In 1983, actors from the television show “M*A*S*H” decided to bury a medical chest full of souvenirs—dog tags, a rosary, surgical clamps—on the Hollywood set where the show was filmed, according to Alan Alda, a star of the show. They were taking a cue from an episode in which the characters bury a time capsule, he says.

The actors hoped the capsule would stay buried for 50 or 100 years, he says, but about a month or two later the land was sold off for an office building. A construction worker found the chest and called to ask what to do with it. They told the man he could keep it. “And it’s the last time I’m going to have anything to do with a time capsule,” Mr. Alda said in an email.

Also in 1983, organizers of the Aspen International Design Conference buried a capsule that included a computer mouse of Steve Jobs, a Rubik’s Cube and an eight-track cassette by the Moody Blues. It was supposed to be dug up in 2000, but after landscaping, no one could find it. The National Geographic television program “Diggers,” using metal detectors and a backhoe, uncovered the 13-foot-long metal cylinder in 2013.

This June, children at Camp Wewannago in New Lenox, Ill., found a time capsule made by campers in 2005. The capsule, a wooden chest holding plastic bracelets and other mementos, was supposed to be opened in 2006, following an annual tradition. But after the sand volleyball courts were renovated, no one could find the chest. The new annual game became trying to find the missing capsule. This year, they did.

“It was luck,” says Jason Braglia, 30, the park district’s program coordinator. He says in a few weeks camp counselors intend to bury a new time capsule. The district has a plan for this year’s capsule, he says: “Make a map.”

Humans have been trying to preserve historic treasures in containers for the future or the afterlife since at least ancient Egypt. For centuries, the Masons held ceremonies and put boxes of mementos in cornerstones of new buildings. One ceremony took place in 1793, when George Washington placed an inscribed silver plate under a cornerstone of the U.S. Capitol. People have been wondering for more than two centuries which stone holds the plate.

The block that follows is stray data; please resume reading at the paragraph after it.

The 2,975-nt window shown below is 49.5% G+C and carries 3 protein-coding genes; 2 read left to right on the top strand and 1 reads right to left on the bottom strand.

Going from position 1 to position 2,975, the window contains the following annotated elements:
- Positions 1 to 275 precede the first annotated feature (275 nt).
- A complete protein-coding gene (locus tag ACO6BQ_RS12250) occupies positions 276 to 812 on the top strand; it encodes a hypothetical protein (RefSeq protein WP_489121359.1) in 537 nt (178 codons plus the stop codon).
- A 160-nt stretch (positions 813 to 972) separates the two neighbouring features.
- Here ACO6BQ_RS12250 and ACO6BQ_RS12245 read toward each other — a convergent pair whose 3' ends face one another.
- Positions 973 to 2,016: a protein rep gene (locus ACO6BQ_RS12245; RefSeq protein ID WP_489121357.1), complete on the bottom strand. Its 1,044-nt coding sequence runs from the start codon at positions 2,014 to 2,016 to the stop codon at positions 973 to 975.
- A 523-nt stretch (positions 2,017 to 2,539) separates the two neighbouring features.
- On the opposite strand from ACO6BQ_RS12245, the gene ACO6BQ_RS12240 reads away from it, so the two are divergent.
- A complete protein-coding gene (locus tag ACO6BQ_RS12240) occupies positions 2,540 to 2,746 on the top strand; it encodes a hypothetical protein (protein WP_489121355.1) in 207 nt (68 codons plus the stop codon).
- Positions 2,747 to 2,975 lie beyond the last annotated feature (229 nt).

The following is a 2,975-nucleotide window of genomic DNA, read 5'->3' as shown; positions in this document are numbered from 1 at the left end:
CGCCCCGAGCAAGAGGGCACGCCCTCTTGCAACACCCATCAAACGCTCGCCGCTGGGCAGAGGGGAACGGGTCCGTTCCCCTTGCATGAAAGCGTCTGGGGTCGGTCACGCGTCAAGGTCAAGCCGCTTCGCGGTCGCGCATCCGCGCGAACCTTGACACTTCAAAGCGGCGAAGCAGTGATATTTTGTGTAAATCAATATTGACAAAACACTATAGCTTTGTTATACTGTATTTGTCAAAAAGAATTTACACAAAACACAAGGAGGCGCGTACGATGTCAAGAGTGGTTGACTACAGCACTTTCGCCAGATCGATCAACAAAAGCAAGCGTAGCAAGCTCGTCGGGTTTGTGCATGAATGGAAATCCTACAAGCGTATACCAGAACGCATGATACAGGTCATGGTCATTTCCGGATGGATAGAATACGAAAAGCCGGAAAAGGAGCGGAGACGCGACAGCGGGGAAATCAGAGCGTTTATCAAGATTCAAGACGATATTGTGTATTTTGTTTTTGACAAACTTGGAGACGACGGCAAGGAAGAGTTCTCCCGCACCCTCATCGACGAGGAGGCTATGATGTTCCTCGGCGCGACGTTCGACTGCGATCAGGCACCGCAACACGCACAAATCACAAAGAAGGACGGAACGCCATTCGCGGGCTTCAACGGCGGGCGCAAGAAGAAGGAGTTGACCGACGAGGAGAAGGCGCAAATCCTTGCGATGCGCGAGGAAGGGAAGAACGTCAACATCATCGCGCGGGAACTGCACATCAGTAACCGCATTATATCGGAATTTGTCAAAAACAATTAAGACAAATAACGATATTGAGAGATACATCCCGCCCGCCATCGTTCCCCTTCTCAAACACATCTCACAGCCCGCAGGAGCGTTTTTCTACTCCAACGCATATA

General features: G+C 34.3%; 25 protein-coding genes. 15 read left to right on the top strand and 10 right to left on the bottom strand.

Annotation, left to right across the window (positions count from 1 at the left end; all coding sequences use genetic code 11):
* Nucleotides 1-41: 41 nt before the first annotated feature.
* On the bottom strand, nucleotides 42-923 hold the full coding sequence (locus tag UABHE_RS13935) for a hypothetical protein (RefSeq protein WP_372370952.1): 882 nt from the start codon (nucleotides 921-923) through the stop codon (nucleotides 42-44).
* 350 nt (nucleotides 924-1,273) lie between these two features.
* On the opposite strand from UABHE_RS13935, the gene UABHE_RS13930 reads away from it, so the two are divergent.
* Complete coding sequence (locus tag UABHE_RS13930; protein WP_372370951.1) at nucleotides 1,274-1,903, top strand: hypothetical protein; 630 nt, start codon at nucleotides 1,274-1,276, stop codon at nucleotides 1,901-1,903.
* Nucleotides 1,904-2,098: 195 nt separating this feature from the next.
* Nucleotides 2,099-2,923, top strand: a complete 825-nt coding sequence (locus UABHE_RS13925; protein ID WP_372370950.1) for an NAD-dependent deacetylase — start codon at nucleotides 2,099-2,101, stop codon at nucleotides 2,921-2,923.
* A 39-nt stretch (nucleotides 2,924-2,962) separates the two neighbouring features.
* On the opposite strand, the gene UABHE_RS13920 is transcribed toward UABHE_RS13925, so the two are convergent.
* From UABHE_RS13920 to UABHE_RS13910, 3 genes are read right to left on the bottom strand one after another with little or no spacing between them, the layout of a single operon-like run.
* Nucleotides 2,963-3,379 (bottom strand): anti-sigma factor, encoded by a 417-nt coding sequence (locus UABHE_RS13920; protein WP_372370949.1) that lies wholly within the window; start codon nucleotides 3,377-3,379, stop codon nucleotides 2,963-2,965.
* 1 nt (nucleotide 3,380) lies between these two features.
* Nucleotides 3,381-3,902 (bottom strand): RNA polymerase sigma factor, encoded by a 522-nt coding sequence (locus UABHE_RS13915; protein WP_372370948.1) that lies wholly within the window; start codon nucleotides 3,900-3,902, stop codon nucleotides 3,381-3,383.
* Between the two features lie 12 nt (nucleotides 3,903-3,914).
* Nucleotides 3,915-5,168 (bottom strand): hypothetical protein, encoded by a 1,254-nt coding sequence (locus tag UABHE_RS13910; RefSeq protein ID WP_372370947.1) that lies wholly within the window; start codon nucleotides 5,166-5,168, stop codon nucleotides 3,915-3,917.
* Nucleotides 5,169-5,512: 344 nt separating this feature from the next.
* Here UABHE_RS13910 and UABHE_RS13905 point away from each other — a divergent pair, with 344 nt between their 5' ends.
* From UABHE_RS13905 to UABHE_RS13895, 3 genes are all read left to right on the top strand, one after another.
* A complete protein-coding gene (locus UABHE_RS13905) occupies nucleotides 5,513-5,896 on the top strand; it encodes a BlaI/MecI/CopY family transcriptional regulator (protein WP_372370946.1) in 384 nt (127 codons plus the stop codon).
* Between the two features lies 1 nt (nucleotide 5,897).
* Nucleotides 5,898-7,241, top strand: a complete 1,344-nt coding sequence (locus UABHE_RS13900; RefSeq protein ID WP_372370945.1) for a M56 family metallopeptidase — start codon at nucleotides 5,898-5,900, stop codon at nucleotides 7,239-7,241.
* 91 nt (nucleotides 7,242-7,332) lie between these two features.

One of the most famous time capsules was buried in 1938 for the 1939 New York World’s Fair by the Westinghouse Electric Corp. That capsule, the location of which is clearly marked in Queens, is supposed to be opened in 6939.

The Atlanta crypt—a former indoor pool beneath the entrance to a Gothic-style building—is packed with material from 1940, including early televisions, 14 samples of Formica and a script from “Gone With The Wind.” Its creator, the late Oglethorpe President Thornwell Jacobs, chose 8113 as the year for the capsule to be opened because it was as far in the future from 1936—the year he declared his plan—as 4241 B.C.—the date that he believed the Egyptian calendar was established—was in the past.

Though the crypt was neglected for years, today the small liberal arts college takes better care of its oddity. The cobwebs are gone, and the capsule’s shiny door and explanatory plaques sit in a well-lit hallway between a fire extinguisher and a hand-sanitizer dispenser. If no one forgets about it again, plans are to open it in about 6,098 years.